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Wednesday, October 14, 2009
Review - The Summoner by Alisha Steele
Title: The Summoner
Author: Alisha Steele
Publisher: Lyrical Press
Buy The Summoner Here!
Rating: You Need to Read
Reviewed By: Janelle
The enemy may be his only hope...
Fallen angel Kasdeya hates all mortals. They’re little more than playthings, as far as he’s concerned. But when he finds himself facing a thousand-year prison sentence, he has no choice but to call on the one woman who might set him free: the Summoner.
His plan is simple...seduce her for his own purposes, then throw her away. If only she weren’t so argumentative, so intelligent. If only she weren’t so damned sexy!
Every girl wants a bad boy. They are like a wild stallion, a challenge to tame and a hell of a ride. And it’s hard to find a bigger badder boy than the fallen angel who is second only to Lucifer himself.
This story is great, it’s dark and sensual and hot as hell.
One of the main conflicts of this story is the question, “Is true love worth the loss of an immortal soul?” This question is repeated several times as both characters agonize over the choice that will ultimately have to be made. It provides excellent tension as a back drop to their relationship.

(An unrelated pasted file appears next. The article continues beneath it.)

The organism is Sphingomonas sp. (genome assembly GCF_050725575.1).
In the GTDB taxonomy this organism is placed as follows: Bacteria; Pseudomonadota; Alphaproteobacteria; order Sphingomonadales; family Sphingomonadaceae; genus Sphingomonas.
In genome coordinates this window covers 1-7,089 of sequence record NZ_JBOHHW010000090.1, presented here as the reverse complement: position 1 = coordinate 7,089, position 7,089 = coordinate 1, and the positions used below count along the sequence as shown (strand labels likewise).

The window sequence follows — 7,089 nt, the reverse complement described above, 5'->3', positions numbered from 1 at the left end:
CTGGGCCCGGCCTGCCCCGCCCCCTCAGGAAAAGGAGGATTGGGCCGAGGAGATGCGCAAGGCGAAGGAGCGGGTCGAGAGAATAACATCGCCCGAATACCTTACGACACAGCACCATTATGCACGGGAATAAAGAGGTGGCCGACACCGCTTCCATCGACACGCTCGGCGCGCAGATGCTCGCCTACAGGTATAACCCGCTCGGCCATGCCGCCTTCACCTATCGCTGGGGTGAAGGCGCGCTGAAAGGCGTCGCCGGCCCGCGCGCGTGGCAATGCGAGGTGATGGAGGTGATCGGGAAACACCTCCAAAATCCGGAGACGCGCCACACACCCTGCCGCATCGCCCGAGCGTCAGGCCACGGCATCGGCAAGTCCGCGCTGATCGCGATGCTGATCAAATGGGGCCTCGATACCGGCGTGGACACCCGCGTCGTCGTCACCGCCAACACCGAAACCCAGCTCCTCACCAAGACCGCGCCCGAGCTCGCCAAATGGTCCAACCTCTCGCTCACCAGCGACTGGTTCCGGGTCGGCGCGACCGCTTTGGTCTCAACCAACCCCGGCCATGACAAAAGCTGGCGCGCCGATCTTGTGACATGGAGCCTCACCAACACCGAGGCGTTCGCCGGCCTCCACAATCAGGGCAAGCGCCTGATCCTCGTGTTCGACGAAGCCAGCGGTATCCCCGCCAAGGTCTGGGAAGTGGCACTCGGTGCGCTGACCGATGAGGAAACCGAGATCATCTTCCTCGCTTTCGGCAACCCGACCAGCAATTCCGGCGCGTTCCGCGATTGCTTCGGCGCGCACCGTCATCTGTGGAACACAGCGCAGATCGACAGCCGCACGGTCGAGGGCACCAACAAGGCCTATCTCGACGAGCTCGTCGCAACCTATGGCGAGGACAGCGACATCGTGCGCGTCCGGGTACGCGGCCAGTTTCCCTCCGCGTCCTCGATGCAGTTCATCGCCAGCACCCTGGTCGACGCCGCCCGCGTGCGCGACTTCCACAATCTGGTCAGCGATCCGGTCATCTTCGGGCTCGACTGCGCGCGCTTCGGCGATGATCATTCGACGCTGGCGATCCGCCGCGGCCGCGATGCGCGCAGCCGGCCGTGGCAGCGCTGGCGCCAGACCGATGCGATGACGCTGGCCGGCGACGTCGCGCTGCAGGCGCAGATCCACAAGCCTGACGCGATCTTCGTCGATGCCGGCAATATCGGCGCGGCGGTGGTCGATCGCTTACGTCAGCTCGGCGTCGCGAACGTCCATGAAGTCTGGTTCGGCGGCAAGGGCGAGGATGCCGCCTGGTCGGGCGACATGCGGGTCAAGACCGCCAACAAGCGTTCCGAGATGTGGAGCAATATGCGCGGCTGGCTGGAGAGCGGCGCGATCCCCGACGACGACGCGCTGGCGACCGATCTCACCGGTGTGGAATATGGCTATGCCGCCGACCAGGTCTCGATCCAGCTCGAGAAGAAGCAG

Unfortunately, the author tripped at finish line.
When the moment came, the choice is taken away. When Uriel arrives, he is decidedly unangelic. While the Fallen Angel is trying to cure cancer in a small child, Uriel not only offs the heroine, he then beats on Kasdeya while he is desperately trying to be at the side of the dying woman he loves. He does not even bother to aid the child who will otherwise suffer chemo and a painful death. Not once was salvation offered to any of these souls. Yes, angels are supposed to fight demons, but they are also supposed to save souls.
Uriel is an angel. He doesn’t have to be a nice guy, he doesn’t even have to be a likeable guy; but he does have to be a good guy.
But more to the point, his appearance was a perfect chance to answer the question what her love was worth. But instead of actually giving the character the choice that had been pushed for the entire story, the proverbial rug is yanked from under our feet to force the story is a certain direction.
Overall, this is really the wonderful story and I highly recommend it, but I firmly believe that if a story hangs on a character’s choice, the character should have to actually make that choice.